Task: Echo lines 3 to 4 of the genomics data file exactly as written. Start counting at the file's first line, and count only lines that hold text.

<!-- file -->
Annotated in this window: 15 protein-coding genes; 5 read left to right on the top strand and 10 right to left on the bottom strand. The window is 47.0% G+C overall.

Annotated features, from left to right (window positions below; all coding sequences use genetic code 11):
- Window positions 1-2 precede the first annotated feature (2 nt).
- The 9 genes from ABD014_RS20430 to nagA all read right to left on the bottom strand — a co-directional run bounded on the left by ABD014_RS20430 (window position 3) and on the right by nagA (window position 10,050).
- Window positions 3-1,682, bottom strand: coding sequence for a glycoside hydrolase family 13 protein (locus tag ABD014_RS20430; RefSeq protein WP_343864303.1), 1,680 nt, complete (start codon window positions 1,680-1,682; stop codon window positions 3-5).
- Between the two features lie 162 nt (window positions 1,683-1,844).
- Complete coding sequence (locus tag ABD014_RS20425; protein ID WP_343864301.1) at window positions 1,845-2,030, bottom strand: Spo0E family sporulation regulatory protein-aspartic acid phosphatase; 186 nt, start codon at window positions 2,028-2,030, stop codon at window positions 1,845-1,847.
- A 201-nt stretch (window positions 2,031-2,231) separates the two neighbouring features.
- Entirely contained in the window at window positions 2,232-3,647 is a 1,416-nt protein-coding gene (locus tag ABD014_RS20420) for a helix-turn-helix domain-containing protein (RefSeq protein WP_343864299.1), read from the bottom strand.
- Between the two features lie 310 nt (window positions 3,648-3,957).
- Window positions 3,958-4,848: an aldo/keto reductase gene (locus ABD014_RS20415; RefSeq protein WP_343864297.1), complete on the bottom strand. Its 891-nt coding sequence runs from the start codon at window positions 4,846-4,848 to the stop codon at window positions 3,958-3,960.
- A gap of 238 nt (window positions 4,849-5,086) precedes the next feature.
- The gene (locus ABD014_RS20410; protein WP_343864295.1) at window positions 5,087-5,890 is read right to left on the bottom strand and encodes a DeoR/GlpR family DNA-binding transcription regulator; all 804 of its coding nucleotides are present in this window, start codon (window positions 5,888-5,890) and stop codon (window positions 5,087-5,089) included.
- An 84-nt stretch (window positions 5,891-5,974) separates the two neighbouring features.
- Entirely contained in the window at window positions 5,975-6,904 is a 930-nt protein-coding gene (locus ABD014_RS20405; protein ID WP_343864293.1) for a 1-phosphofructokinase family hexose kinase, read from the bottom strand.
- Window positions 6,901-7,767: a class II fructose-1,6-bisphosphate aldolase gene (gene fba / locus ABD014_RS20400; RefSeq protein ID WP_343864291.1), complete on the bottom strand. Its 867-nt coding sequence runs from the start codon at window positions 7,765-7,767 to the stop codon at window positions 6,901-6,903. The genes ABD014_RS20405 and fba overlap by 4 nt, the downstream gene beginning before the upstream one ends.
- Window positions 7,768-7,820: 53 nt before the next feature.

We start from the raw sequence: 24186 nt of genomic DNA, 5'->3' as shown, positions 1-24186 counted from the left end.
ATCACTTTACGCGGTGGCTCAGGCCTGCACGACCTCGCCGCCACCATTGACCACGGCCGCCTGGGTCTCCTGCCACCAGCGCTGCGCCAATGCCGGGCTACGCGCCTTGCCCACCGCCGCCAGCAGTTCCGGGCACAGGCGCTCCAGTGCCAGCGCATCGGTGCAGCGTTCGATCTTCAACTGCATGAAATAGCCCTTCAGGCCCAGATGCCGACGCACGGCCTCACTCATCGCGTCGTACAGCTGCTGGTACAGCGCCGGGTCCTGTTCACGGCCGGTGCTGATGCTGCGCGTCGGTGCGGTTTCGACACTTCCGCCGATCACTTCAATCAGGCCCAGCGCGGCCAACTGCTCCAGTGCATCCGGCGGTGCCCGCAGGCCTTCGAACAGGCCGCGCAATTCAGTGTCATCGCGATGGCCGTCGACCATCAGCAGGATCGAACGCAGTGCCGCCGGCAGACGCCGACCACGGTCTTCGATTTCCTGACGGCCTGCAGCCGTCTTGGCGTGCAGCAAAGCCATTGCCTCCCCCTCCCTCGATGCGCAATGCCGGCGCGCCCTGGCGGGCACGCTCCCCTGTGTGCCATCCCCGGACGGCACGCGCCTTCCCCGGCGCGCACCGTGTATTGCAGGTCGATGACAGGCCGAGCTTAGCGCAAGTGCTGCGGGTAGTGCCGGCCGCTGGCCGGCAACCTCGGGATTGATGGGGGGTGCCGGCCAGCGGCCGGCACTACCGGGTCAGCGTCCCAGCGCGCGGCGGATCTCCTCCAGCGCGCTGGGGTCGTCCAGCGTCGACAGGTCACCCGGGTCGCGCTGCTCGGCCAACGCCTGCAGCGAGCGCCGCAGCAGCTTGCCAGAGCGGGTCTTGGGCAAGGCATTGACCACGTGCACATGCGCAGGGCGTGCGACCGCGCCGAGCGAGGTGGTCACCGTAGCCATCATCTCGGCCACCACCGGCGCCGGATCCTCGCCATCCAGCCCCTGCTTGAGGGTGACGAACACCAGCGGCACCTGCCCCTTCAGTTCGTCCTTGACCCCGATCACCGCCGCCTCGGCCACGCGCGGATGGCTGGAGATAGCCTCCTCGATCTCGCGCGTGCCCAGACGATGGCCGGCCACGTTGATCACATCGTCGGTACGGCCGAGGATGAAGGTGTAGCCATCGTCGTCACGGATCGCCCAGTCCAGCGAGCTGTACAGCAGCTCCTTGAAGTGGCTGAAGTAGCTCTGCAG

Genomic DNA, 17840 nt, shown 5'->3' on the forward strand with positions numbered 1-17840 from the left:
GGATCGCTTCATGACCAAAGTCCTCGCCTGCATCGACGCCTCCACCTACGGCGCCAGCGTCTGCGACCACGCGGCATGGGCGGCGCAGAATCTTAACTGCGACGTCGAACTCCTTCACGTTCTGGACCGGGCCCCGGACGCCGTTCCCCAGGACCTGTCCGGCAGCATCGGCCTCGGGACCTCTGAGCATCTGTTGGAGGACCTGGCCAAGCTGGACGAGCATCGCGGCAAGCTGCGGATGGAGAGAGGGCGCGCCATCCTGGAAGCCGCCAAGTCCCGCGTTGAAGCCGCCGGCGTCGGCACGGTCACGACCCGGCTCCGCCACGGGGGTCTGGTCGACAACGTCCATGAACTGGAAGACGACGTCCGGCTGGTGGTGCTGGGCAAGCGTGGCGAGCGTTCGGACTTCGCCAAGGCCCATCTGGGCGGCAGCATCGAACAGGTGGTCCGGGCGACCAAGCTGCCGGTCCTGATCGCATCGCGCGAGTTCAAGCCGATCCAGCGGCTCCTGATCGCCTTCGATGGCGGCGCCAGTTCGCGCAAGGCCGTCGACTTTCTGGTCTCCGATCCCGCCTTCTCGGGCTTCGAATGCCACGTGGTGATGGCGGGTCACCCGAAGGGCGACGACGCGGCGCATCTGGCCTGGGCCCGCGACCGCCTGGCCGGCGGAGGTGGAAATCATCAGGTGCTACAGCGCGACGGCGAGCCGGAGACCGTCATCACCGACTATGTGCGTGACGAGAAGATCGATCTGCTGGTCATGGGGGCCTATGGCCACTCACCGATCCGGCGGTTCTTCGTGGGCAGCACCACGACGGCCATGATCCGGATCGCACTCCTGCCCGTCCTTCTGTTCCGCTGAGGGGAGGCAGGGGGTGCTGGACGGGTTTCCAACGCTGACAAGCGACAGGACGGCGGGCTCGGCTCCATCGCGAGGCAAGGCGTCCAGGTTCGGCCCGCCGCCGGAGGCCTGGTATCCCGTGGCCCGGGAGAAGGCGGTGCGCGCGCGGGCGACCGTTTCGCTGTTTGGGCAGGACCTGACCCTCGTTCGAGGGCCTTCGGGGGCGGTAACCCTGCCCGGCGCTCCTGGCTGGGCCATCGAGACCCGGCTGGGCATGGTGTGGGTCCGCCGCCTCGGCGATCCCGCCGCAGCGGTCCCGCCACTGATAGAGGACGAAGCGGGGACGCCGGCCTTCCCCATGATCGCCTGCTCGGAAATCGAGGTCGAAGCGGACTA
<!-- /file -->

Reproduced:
- Window positions 1-2 precede the first annotated feature (2 nt).
- The 9 genes from ABD014_RS20430 to nagA all read right to left on the bottom strand — a co-directional run bounded on the left by ABD014_RS20430 (window position 3) and on the right by nagA (window position 10,050).